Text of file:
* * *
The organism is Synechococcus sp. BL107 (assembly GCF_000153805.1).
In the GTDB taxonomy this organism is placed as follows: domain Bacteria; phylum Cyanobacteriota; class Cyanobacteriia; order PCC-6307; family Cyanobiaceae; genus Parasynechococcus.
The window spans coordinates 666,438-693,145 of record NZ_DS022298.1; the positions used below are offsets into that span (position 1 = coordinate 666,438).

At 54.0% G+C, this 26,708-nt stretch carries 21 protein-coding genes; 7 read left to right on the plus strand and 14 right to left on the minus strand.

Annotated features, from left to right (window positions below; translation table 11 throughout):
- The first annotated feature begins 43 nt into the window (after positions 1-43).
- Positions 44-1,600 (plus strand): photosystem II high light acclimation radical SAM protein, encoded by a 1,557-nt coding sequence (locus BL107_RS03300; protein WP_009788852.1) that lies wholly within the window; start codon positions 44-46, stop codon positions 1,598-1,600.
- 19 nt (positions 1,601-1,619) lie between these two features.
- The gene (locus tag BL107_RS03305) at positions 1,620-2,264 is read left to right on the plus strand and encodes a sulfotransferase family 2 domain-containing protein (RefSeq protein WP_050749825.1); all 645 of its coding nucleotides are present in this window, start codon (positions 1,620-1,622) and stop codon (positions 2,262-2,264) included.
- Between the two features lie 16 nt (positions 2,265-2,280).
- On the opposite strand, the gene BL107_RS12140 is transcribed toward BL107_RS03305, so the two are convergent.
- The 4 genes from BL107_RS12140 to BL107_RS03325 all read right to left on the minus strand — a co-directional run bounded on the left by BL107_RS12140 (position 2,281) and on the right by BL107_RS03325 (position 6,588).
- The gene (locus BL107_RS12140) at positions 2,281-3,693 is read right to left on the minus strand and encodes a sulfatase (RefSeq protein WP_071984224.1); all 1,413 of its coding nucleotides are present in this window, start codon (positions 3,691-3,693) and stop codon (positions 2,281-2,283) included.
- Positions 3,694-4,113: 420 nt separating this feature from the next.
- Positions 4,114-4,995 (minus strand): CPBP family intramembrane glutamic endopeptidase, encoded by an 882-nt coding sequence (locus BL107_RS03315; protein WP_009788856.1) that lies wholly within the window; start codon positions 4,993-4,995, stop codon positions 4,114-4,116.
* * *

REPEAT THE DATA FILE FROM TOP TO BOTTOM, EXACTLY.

The organism is Synechococcus sp. BL107 (assembly GCF_000153805.1).
In the GTDB taxonomy this organism is placed as follows: domain Bacteria; phylum Cyanobacteriota; class Cyanobacteriia; order PCC-6307; family Cyanobiaceae; genus Parasynechococcus.
The window spans coordinates 666,438-693,145 of record NZ_DS022298.1; the positions used below are offsets into that span (position 1 = coordinate 666,438).

At 54.0% G+C, this 26,708-nt stretch carries 21 protein-coding genes; 7 read left to right on the plus strand and 14 right to left on the minus strand.

Annotated features, from left to right (window positions below; translation table 11 throughout):
- The first annotated feature begins 43 nt into the window (after positions 1-43).
- Positions 44-1,600 (plus strand): photosystem II high light acclimation radical SAM protein, encoded by a 1,557-nt coding sequence (locus BL107_RS03300; protein WP_009788852.1) that lies wholly within the window; start codon positions 44-46, stop codon positions 1,598-1,600.
- 19 nt (positions 1,601-1,619) lie between these two features.
- The gene (locus tag BL107_RS03305) at positions 1,620-2,264 is read left to right on the plus strand and encodes a sulfotransferase family 2 domain-containing protein (RefSeq protein WP_050749825.1); all 645 of its coding nucleotides are present in this window, start codon (positions 1,620-1,622) and stop codon (positions 2,262-2,264) included.
- Between the two features lie 16 nt (positions 2,265-2,280).
- On the opposite strand, the gene BL107_RS12140 is transcribed toward BL107_RS03305, so the two are convergent.
- The 4 genes from BL107_RS12140 to BL107_RS03325 all read right to left on the minus strand — a co-directional run bounded on the left by BL107_RS12140 (position 2,281) and on the right by BL107_RS03325 (position 6,588).
- The gene (locus BL107_RS12140) at positions 2,281-3,693 is read right to left on the minus strand and encodes a sulfatase (RefSeq protein WP_071984224.1); all 1,413 of its coding nucleotides are present in this window, start codon (positions 3,691-3,693) and stop codon (positions 2,281-2,283) included.
- Positions 3,694-4,113: 420 nt separating this feature from the next.
- Positions 4,114-4,995 (minus strand): CPBP family intramembrane glutamic endopeptidase, encoded by an 882-nt coding sequence (locus BL107_RS03315; protein WP_009788856.1) that lies wholly within the window; start codon positions 4,993-4,995, stop codon positions 4,114-4,116.